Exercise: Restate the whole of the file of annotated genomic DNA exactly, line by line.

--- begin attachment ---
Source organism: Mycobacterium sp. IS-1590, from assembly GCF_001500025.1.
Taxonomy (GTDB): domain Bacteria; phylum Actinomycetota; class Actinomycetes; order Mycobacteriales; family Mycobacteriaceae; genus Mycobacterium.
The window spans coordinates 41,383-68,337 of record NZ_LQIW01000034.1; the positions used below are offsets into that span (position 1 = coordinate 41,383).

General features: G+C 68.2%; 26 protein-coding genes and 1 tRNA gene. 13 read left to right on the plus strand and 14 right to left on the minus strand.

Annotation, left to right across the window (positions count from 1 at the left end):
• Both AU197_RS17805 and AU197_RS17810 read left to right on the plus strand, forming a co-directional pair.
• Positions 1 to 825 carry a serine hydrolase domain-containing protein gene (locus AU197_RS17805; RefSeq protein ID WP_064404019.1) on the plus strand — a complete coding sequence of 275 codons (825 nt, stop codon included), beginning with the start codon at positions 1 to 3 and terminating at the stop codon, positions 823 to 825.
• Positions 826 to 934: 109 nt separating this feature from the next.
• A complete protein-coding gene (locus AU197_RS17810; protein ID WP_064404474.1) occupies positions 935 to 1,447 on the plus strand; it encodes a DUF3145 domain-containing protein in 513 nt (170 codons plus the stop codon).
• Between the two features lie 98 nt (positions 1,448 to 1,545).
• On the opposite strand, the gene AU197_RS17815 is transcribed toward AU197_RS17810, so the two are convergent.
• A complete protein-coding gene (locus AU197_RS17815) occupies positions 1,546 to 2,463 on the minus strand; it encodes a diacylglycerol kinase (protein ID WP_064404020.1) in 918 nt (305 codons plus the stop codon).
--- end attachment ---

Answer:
Source organism: Mycobacterium sp. IS-1590, from assembly GCF_001500025.1.
Taxonomy (GTDB): domain Bacteria; phylum Actinomycetota; class Actinomycetes; order Mycobacteriales; family Mycobacteriaceae; genus Mycobacterium.
The window spans coordinates 41,383-68,337 of record NZ_LQIW01000034.1; the positions used below are offsets into that span (position 1 = coordinate 41,383).

General features: G+C 68.2%; 26 protein-coding genes and 1 tRNA gene. 13 read left to right on the plus strand and 14 right to left on the minus strand.

Annotation, left to right across the window (positions count from 1 at the left end):
• Both AU197_RS17805 and AU197_RS17810 read left to right on the plus strand, forming a co-directional pair.
• Positions 1 to 825 carry a serine hydrolase domain-containing protein gene (locus AU197_RS17805; RefSeq protein ID WP_064404019.1) on the plus strand — a complete coding sequence of 275 codons (825 nt, stop codon included), beginning with the start codon at positions 1 to 3 and terminating at the stop codon, positions 823 to 825.
• Positions 826 to 934: 109 nt separating this feature from the next.
• A complete protein-coding gene (locus AU197_RS17810; protein ID WP_064404474.1) occupies positions 935 to 1,447 on the plus strand; it encodes a DUF3145 domain-containing protein in 513 nt (170 codons plus the stop codon).
• Between the two features lie 98 nt (positions 1,448 to 1,545).
• On the opposite strand, the gene AU197_RS17815 is transcribed toward AU197_RS17810, so the two are convergent.
• A complete protein-coding gene (locus AU197_RS17815) occupies positions 1,546 to 2,463 on the minus strand; it encodes a diacylglycerol kinase (protein ID WP_064404020.1) in 918 nt (305 codons plus the stop codon).